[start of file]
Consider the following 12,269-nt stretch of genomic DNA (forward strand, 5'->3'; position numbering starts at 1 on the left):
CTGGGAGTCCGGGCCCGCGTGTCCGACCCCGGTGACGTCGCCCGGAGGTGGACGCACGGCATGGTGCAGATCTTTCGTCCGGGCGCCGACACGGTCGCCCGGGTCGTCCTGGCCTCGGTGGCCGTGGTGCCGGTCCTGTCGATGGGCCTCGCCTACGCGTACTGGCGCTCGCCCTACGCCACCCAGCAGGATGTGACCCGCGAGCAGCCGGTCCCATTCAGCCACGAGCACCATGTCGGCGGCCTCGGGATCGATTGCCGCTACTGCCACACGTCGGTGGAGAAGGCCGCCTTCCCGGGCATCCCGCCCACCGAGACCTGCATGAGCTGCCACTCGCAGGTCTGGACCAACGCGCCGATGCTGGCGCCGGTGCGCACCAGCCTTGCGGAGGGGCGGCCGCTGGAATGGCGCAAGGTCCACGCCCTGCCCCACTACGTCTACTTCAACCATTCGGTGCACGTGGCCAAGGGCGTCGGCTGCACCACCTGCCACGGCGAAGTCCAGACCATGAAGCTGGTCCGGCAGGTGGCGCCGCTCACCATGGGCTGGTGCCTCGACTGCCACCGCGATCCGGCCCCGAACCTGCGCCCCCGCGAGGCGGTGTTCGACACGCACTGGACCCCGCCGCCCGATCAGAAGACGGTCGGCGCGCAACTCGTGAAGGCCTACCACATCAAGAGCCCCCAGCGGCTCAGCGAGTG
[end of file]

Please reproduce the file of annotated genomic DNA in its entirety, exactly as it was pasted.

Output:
Consider the following 12,269-nt stretch of genomic DNA (forward strand, 5'->3'; position numbering starts at 1 on the left):
CTGGGAGTCCGGGCCCGCGTGTCCGACCCCGGTGACGTCGCCCGGAGGTGGACGCACGGCATGGTGCAGATCTTTCGTCCGGGCGCCGACACGGTCGCCCGGGTCGTCCTGGCCTCGGTGGCCGTGGTGCCGGTCCTGTCGATGGGCCTCGCCTACGCGTACTGGCGCTCGCCCTACGCCACCCAGCAGGATGTGACCCGCGAGCAGCCGGTCCCATTCAGCCACGAGCACCATGTCGGCGGCCTCGGGATCGATTGCCGCTACTGCCACACGTCGGTGGAGAAGGCCGCCTTCCCGGGCATCCCGCCCACCGAGACCTGCATGAGCTGCCACTCGCAGGTCTGGACCAACGCGCCGATGCTGGCGCCGGTGCGCACCAGCCTTGCGGAGGGGCGGCCGCTGGAATGGCGCAAGGTCCACGCCCTGCCCCACTACGTCTACTTCAACCATTCGGTGCACGTGGCCAAGGGCGTCGGCTGCACCACCTGCCACGGCGAAGTCCAGACCATGAAGCTGGTCCGGCAGGTGGCGCCGCTCACCATGGGCTGGTGCCTCGACTGCCACCGCGATCCGGCCCCGAACCTGCGCCCCCGCGAGGCGGTGTTCGACACGCACTGGACCCCGCCGCCCGATCAGAAGACGGTCGGCGCGCAACTCGTGAAGGCCTACCACATCAAGAGCCCCCAGCGGCTCAGCGAGTG